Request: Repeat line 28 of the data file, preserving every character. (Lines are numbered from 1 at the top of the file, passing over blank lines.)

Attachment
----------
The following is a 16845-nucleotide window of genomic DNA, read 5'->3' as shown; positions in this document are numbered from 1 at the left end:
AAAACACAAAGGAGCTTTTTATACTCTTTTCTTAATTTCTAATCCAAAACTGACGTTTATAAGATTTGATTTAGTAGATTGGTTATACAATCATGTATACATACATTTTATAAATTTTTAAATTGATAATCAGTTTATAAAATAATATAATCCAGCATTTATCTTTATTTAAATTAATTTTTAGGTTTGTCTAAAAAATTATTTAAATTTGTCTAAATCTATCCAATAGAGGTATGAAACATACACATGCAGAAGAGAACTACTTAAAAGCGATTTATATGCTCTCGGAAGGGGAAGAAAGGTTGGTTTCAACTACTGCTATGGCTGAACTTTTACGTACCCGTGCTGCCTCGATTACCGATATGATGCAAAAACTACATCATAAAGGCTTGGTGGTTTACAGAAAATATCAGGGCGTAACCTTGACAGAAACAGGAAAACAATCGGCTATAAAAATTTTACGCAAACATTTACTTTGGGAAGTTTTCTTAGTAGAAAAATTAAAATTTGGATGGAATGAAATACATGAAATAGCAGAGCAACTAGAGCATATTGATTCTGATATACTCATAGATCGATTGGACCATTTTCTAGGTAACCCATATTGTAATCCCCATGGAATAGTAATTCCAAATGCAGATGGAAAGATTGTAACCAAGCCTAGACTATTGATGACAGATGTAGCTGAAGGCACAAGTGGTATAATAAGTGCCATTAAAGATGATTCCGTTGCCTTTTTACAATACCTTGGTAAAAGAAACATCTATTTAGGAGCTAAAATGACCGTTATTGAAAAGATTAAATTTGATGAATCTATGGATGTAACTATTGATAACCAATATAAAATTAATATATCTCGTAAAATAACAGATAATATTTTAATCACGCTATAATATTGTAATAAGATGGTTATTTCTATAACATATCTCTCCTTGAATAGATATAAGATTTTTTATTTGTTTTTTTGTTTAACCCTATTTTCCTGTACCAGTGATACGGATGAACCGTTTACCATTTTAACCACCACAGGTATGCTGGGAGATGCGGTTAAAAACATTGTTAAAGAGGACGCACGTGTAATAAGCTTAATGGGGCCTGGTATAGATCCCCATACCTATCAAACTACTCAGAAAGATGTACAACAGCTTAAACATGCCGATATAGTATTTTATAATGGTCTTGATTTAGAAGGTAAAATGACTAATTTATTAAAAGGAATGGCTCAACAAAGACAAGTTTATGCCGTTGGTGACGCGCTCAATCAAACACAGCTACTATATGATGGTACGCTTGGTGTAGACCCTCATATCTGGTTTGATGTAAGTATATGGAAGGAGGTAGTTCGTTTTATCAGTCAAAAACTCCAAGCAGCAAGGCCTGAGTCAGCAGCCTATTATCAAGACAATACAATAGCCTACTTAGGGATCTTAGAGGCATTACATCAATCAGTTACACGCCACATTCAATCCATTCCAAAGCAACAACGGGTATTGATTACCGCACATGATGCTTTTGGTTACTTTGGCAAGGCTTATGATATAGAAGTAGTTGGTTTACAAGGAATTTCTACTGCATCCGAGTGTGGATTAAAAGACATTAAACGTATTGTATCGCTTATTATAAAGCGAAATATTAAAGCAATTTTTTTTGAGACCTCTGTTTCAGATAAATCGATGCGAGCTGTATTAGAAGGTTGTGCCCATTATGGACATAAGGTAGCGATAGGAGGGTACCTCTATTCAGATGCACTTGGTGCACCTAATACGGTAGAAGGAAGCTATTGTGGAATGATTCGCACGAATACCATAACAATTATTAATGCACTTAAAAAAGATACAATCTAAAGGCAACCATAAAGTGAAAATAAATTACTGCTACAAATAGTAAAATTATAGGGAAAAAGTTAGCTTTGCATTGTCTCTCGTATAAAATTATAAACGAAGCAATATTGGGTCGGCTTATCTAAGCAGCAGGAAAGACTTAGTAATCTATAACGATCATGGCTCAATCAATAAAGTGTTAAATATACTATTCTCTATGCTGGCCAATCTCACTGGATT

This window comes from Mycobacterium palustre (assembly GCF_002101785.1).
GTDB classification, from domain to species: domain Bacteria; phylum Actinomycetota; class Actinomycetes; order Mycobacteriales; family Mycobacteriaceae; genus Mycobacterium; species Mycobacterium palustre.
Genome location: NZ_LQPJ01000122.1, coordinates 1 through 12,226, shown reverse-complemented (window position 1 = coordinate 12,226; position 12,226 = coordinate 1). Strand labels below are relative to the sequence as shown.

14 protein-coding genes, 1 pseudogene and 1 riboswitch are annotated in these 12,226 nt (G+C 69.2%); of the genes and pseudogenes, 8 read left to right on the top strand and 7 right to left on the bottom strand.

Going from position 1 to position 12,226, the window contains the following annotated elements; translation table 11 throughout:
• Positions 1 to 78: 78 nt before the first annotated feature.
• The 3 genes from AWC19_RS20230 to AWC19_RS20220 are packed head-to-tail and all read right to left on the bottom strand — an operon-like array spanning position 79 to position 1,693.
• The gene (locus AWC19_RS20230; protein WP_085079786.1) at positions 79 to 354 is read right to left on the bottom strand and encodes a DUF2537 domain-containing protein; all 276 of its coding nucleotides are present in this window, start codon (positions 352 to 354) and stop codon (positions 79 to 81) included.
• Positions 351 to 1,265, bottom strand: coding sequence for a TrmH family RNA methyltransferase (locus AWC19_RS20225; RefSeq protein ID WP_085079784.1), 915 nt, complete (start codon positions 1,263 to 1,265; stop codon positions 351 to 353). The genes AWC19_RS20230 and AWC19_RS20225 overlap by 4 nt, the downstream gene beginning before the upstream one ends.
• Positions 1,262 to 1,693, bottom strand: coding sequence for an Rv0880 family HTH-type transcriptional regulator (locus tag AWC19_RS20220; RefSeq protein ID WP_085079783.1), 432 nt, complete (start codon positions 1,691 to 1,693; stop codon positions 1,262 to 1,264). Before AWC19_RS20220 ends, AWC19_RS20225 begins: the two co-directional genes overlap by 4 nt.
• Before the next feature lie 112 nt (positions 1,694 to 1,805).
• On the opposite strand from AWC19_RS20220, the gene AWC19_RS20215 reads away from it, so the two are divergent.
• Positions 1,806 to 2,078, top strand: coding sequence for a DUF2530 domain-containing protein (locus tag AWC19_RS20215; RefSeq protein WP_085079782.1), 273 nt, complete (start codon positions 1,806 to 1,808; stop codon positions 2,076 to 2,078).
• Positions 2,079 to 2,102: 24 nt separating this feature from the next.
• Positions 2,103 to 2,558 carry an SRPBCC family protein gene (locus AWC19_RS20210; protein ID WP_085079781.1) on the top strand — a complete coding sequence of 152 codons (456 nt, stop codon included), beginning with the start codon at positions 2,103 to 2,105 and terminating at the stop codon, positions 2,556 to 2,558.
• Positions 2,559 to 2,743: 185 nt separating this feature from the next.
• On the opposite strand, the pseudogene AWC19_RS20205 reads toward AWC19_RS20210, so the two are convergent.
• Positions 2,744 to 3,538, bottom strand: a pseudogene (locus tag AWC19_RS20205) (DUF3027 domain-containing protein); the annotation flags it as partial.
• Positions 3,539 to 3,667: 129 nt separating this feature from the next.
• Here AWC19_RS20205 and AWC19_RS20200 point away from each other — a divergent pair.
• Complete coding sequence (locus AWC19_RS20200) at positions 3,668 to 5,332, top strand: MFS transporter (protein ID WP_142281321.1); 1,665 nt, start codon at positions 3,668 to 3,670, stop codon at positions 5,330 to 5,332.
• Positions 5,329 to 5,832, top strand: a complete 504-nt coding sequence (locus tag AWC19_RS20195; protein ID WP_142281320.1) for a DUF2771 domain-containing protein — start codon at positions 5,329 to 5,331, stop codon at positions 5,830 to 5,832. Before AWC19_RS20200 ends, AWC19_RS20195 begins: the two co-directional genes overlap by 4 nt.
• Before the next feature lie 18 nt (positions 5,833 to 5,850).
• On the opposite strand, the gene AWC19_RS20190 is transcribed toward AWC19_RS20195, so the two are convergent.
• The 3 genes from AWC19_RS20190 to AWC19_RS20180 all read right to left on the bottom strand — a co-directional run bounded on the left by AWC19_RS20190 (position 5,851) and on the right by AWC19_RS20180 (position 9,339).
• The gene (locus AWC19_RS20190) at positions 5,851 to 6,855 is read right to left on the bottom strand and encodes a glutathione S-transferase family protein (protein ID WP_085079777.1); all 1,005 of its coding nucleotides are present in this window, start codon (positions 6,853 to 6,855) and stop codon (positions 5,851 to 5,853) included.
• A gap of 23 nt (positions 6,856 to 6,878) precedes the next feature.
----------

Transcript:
• The gene (locus AWC19_RS20190) at positions 5,851 to 6,855 is read right to left on the bottom strand and encodes a glutathione S-transferase family protein (protein ID WP_085079777.1); all 1,005 of its coding nucleotides are present in this window, start codon (positions 6,853 to 6,855) and stop codon (positions 5,851 to 5,853) included.